Thursday, February 16, 2006

Jerry Lewis, Never Met An Earmark He Didn't Like

Time is just out with an article on the relationship between Representative Jerry Lewis (CA-41) and Jeffrey Shockley. Shockley's lobbying firm is none other than Copeland, Lowery, Jacquez. The San Diego Union Tribune highlighted the intimate relationship between Lewis and Bill Lowery back in December.
Before Jeffrey Shockey worked for one of the most powerful committees in Congress, he was a lobbyist at one of the more successful boutique lobbying firms in Washington. Before that, you guessed it, he worked for one of the most powerful committees in Congress. In fact, Shockey, 40, has breezed so smoothly through the revolving door between Congress and the lobbying world that, critics say, it's hard to tell where one job begins and the other ends.
Shockley's career is a series of moves between jobs in Congressman Lewis' office and jobs lobbying Congressman Lewis' office.
Shockey's career is a case study in how the game works. When he left Capitol Hill for the lobbying world in 1999 — after spending more than eight years working for Rep. Jerry Lewis, a Republican from California who had chaired key subcommittees — many of his new clients, including muncipalities, hospitals and lesser-known universities, were from Lewis's district. After years of getting paid to represent them on the Hill, he was now getting paid a lot more to represent them on the Hill.
Shockley's record as a lobbyist is staggering. Though his efforts, he was able to direct over $150 million in pork barrel projects to his clients, earning himself $1.5 million in his first year as a lobbyist. And, Shockley was able to insure that his grateful clients directed hundreds of thousands of dollars to Representative Lewis and his political action committee.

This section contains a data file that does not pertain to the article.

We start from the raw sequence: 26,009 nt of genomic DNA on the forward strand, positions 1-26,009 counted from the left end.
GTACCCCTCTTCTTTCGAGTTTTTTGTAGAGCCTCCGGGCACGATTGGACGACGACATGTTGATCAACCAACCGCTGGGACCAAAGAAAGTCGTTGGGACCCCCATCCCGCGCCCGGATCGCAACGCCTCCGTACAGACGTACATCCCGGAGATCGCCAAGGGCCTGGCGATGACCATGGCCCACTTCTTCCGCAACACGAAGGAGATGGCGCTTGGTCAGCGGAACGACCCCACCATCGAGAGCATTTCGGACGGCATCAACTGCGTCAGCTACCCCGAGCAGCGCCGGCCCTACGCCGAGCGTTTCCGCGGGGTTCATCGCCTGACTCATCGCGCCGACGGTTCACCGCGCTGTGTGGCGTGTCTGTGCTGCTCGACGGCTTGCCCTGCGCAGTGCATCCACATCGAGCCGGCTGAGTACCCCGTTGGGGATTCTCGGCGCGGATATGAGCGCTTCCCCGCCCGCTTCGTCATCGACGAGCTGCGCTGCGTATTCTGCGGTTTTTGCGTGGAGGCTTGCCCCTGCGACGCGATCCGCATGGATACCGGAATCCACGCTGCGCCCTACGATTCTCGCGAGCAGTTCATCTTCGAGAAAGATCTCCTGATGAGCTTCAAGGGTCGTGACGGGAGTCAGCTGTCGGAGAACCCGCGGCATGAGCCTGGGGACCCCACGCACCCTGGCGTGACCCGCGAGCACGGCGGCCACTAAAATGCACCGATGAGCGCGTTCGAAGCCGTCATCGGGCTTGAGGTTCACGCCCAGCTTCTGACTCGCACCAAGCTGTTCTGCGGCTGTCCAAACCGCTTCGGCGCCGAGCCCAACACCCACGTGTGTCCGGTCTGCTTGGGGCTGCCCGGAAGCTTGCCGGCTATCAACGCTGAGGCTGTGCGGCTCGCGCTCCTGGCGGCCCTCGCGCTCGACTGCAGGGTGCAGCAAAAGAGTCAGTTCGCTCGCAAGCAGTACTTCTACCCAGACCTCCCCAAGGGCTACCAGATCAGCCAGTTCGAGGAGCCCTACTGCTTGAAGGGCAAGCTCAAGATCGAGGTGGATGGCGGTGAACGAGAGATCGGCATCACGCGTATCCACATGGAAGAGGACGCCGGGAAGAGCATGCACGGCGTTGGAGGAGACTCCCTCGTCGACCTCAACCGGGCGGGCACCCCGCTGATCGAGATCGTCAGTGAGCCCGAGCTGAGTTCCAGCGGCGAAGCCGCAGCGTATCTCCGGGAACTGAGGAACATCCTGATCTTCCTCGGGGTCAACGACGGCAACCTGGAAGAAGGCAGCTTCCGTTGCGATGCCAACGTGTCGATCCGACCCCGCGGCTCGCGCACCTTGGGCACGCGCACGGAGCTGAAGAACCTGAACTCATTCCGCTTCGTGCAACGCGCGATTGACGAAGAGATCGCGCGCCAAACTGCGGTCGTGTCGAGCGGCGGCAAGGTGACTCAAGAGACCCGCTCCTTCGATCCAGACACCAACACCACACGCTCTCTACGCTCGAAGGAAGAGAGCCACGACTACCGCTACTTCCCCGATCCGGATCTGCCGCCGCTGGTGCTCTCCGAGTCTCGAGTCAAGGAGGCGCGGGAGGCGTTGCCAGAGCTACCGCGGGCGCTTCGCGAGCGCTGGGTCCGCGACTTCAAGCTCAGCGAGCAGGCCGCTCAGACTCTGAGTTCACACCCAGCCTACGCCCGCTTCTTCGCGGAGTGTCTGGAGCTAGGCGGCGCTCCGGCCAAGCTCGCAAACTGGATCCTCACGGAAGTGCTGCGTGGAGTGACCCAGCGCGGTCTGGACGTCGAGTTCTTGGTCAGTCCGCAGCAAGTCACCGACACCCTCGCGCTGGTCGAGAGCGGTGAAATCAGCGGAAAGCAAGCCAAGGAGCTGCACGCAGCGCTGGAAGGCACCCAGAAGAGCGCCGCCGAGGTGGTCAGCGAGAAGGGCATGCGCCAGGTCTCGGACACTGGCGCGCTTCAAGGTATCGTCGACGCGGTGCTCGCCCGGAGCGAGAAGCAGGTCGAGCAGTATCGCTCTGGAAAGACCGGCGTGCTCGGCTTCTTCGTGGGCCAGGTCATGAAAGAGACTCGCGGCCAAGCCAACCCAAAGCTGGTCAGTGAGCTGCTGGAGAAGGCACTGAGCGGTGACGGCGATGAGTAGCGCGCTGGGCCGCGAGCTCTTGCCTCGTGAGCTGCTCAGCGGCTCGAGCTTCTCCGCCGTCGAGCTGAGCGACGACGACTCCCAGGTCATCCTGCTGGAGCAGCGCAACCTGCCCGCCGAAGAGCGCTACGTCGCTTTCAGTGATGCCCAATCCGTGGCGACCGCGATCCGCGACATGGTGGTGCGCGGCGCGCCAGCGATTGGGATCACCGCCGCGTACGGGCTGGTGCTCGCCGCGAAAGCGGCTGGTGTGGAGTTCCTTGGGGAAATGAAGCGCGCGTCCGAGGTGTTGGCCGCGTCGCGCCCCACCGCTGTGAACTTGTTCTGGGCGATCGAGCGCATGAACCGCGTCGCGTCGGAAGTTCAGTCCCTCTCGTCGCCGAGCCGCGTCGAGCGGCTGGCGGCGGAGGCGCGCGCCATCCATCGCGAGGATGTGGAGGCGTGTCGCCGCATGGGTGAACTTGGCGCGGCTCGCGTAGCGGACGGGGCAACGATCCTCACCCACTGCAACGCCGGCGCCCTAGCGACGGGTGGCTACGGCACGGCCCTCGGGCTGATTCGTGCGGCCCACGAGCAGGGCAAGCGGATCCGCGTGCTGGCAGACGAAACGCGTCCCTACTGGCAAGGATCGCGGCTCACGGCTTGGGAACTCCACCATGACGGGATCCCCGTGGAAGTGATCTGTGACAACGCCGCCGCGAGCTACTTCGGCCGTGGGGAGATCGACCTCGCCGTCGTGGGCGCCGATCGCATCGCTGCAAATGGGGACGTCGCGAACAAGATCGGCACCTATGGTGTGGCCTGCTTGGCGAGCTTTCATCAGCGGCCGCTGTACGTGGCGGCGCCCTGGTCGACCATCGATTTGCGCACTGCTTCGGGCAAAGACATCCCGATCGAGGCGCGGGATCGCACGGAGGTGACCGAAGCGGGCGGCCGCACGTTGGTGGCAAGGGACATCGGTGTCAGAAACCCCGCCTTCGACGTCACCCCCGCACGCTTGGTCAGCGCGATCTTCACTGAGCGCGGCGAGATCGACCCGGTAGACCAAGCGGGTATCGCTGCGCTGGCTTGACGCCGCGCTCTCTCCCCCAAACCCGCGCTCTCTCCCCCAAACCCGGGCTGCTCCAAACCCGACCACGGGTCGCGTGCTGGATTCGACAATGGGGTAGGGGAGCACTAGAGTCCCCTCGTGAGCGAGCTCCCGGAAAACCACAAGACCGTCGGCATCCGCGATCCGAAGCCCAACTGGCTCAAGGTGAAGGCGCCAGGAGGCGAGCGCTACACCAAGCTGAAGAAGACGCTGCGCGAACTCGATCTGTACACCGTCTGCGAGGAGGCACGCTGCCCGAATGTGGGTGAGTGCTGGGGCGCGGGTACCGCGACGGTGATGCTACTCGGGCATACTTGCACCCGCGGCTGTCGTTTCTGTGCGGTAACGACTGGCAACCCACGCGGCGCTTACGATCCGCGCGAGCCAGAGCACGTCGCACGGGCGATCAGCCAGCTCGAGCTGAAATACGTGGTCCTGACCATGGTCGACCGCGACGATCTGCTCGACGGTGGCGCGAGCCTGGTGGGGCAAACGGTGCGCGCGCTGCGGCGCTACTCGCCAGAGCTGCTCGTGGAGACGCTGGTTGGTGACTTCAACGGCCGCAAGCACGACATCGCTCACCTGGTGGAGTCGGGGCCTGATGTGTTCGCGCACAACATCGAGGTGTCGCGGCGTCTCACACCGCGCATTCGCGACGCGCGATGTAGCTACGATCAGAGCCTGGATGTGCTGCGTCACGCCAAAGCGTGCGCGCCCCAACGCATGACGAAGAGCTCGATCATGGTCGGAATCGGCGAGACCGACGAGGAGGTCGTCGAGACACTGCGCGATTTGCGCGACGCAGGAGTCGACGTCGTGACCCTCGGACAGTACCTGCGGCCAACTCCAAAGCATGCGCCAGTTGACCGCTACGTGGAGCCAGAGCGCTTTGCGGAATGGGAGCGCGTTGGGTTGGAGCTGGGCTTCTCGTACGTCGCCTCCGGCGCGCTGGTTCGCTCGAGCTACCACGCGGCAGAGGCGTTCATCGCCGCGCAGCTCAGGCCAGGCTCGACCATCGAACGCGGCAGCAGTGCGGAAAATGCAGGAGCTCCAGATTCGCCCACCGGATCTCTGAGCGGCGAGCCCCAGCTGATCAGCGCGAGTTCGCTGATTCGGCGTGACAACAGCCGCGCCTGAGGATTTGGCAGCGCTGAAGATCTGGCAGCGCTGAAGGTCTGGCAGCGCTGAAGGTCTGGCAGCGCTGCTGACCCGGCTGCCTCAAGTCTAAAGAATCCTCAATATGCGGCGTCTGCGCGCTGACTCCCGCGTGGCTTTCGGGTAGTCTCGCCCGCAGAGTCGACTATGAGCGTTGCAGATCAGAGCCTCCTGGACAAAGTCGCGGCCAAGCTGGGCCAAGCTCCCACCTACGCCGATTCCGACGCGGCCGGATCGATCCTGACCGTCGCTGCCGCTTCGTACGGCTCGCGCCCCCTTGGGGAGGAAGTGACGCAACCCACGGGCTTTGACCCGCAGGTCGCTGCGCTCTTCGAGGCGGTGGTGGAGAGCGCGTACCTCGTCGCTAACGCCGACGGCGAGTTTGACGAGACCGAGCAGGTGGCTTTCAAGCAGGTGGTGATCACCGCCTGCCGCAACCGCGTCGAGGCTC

Last year, Lewis' largess within the party, thanks to the efforts of lobbyists like Shockley helped Lewis achieve the chairmanship of the House Appropriations Committee. Lewis asked Shockey to work for the committee. Shockley accepted the job despite a 10 fold reduction in salary. But, the Shockley family won't go hungry.
Copeland, Lowery, Jacquez — where Lewis’s close friend Bill Lowery, a former California congressman, is a partner — gave Shockey a $600,000 going-away buyout, according to Shockey’s financial disclosure form. He was to receive his buyout in three $200,000 payments scheduled for February, May and August 2005 — even as he was in his committee post. The firm would also keep Shockey in the family by hiring his wife, Alexandra — another former Lewis aide — as a consulting lobbyist.
What a sweet deal this is for Lewis. No matter where Shockey works, he ends up helping raise funds for Lewis. From Shockley's perspective, no matter where he works, his take home pay is going to be substantial. It's a win, win, win situation. Well, except for the taxpayers who are covering the cost of all of Lewis' earmarks to companies that Shockley used to represent, but which are now represented by someone else, who also used to work for Lewis.
With the help of another former Lewis aide who took over some Shockey accounts at his lobbying firm, many of Shockey's more than 50 former clients have continued to land tens of millions of dollars in earmarks, courtesy of the panel Shockey now helps Lewis run.
Jerry Lewis sure knows how to rig the game in his favor.